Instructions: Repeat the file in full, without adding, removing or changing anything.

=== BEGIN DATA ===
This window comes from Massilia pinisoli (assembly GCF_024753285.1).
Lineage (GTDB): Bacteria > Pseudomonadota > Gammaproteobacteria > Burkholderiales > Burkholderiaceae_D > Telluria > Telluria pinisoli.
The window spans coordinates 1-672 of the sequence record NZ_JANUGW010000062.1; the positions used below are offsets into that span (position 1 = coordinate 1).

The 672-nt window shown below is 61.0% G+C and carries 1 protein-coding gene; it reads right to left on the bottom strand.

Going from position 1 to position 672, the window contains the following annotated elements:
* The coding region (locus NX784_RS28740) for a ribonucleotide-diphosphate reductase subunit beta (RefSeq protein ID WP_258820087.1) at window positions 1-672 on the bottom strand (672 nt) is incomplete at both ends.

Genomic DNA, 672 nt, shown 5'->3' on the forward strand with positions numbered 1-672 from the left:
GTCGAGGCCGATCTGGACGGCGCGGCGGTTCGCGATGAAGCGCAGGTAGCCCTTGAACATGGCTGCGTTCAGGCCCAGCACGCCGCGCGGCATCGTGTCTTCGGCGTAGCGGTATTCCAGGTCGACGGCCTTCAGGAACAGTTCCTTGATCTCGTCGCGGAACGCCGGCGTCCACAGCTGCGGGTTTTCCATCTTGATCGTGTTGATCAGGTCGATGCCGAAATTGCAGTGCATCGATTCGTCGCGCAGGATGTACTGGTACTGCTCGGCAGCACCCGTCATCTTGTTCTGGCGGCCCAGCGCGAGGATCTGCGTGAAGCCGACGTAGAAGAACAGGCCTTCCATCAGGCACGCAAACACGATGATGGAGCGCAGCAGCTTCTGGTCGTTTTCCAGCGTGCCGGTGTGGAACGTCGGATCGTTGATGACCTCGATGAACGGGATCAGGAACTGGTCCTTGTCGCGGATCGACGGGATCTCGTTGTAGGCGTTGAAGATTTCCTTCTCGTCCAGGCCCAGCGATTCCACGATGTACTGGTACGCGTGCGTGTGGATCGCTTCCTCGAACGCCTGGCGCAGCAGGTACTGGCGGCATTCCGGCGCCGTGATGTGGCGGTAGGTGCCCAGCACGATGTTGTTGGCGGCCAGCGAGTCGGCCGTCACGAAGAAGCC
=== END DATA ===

This window comes from Massilia pinisoli (assembly GCF_024753285.1).
Lineage (GTDB): Bacteria > Pseudomonadota > Gammaproteobacteria > Burkholderiales > Burkholderiaceae_D > Telluria > Telluria pinisoli.
The window spans coordinates 1-672 of the sequence record NZ_JANUGW010000062.1; the positions used below are offsets into that span (position 1 = coordinate 1).

The 672-nt window shown below is 61.0% G+C and carries 1 protein-coding gene; it reads right to left on the bottom strand.

Going from position 1 to position 672, the window contains the following annotated elements:
* The coding region (locus NX784_RS28740) for a ribonucleotide-diphosphate reductase subunit beta (RefSeq protein ID WP_258820087.1) at window positions 1-672 on the bottom strand (672 nt) is incomplete at both ends.

Genomic DNA, 672 nt, shown 5'->3' on the forward strand with positions numbered 1-672 from the left:
GTCGAGGCCGATCTGGACGGCGCGGCGGTTCGCGATGAAGCGCAGGTAGCCCTTGAACATGGCTGCGTTCAGGCCCAGCACGCCGCGCGGCATCGTGTCTTCGGCGTAGCGGTATTCCAGGTCGACGGCCTTCAGGAACAGTTCCTTGATCTCGTCGCGGAACGCCGGCGTCCACAGCTGCGGGTTTTCCATCTTGATCGTGTTGATCAGGTCGATGCCGAAATTGCAGTGCATCGATTCGTCGCGCAGGATGTACTGGTACTGCTCGGCAGCACCCGTCATCTTGTTCTGGCGGCCCAGCGCGAGGATCTGCGTGAAGCCGACGTAGAAGAACAGGCCTTCCATCAGGCACGCAAACACGATGATGGAGCGCAGCAGCTTCTGGTCGTTTTCCAGCGTGCCGGTGTGGAACGTCGGATCGTTGATGACCTCGATGAACGGGATCAGGAACTGGTCCTTGTCGCGGATCGACGGGATCTCGTTGTAGGCGTTGAAGATTTCCTTCTCGTCCAGGCCCAGCGATTCCACGATGTACTGGTACGCGTGCGTGTGGATCGCTTCCTCGAACGCCTGGCGCAGCAGGTACTGGCGGCATTCCGGCGCCGTGATGTGGCGGTAGGTGCCCAGCACGATGTTGTTGGCGGCCAGCGAGTCGGCCGTCACGAAGAAGCC